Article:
The 20th June is the World Day of Refugees promoted by the United Nations High Commissioner for Refugees (UNHCR). It is the day to celebrate their strength and courage and promote public awareness and support of refugees.
Personally, my intention is to celebrate the strength and courage of one of them, Rehema, a girl I met in North Kivu in the Democratic Republic of Congo (RDC).
As I was doing my round in Mugunga I camp for displaced people, situated on the border of the road between Goma and Sake, in the province of North Kivu in RDC, an UNHCR officer approached me and asked me for help. A girl, in a miserable state, had arrived to the selection hangar. No one had been able to find out the simplest details about her as she was so weak to answer the basic questions for identification. She appeared there with the help of a gentleman who disappeared straight away. She literally dropped into one of the mats that was available spread out in a corner of the hangar and fell into a deep sleep or ‘unconsciousness’.
The selection process to decide the situation of a refugee or displaced person took two to four weeks. That enormous hangar was the ‘residence’ for those who fleeing from terror were searching for protection and help. UNHCR, to avoid the abuse of people who wished to be taken for displaced people or refugees, is forbidden to give any kind of assistance until their situation is clarified and confirmed.
The help that this officer wanted from me was that we took charge of that young girl, fainted on the small mat, while the process took place, since they, as UNCHR, were not able to do so. During the next three weeks we fed, dressed and cared for Rehema, and managed, with a little of the creativity used by humanitarians, to get the NGO responsible for the medical care in the camp to do a minimal check-up even though her situation was not yet clarified. Rehema never objected to do what she was asked, and she never asked any questions either. With a blank look and a slight smile in her face she turned left and right while we washed her; she leaned on our body when we were lifting her up to eat; she extended her arm making no resistance whe we needed to take her blood for analysing… and every time she would go back to sleep as if that was the only thing that mattered and the rest were small interruptions.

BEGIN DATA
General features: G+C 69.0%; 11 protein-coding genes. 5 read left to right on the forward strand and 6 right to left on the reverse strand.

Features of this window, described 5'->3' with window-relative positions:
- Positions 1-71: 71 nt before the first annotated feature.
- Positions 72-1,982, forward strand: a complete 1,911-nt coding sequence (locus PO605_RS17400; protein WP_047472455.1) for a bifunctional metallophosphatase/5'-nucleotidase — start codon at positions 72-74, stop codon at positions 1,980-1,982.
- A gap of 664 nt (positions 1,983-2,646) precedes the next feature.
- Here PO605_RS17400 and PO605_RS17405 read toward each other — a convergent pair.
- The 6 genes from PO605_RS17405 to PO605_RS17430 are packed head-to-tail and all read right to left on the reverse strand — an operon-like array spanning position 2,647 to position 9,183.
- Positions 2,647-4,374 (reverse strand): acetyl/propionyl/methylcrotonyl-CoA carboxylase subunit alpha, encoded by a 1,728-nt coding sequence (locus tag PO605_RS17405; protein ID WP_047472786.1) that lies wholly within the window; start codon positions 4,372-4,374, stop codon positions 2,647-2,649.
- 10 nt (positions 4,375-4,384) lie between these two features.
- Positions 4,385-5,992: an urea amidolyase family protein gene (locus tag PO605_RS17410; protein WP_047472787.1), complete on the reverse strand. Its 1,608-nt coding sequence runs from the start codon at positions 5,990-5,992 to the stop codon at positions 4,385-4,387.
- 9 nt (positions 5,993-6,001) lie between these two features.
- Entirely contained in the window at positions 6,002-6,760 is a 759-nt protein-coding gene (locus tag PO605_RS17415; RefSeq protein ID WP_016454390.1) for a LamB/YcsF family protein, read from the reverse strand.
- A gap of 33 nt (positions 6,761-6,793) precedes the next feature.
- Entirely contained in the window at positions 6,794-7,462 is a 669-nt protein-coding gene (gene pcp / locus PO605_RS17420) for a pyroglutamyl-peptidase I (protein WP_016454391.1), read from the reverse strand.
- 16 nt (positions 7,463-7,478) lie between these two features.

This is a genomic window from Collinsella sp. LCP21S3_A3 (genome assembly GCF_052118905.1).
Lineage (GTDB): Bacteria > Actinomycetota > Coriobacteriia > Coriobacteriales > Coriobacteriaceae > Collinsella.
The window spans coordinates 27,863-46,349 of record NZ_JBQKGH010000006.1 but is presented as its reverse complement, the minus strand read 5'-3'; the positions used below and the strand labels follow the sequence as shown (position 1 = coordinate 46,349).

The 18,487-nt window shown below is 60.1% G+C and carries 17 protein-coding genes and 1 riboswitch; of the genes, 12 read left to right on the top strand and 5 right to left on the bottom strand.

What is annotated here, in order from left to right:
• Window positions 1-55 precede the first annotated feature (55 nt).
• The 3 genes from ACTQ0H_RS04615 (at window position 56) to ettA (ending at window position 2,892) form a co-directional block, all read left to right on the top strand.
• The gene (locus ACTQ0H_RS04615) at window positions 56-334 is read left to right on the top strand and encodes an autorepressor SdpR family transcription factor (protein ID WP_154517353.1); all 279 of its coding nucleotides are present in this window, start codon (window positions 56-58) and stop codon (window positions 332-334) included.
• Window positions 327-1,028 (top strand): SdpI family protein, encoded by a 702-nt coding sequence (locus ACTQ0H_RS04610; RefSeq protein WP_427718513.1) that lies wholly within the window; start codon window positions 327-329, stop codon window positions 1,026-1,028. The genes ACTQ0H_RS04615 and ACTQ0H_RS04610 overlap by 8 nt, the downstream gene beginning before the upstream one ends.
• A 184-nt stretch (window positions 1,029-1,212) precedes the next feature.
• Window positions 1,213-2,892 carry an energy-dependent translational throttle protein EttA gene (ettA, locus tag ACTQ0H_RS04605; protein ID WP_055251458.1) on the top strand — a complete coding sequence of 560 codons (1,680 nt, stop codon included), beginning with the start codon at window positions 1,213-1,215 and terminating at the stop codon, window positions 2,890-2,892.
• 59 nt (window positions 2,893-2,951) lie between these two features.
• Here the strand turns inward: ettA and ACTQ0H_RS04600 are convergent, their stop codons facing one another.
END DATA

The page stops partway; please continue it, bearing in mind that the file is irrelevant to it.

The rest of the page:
While she was still in the hangar we found out that her name was Rehema, that she was 20 years old and that she came from one of the small villages lost in the mountains between Walikale and Masisi where militias, guerrillas and such lived, oppressed by an armed conflict lasting over 20 years. We also learned the results of her analysis, but we decided to wait till she was stronger and not so depressed to let her know. She had hepatitis B and carried HIV virus. During three intense weeks Rehema recovered slightly. She was tall and very good looking. I was always impressed by her delicate look and the expression of tenderness that her smile transmitted.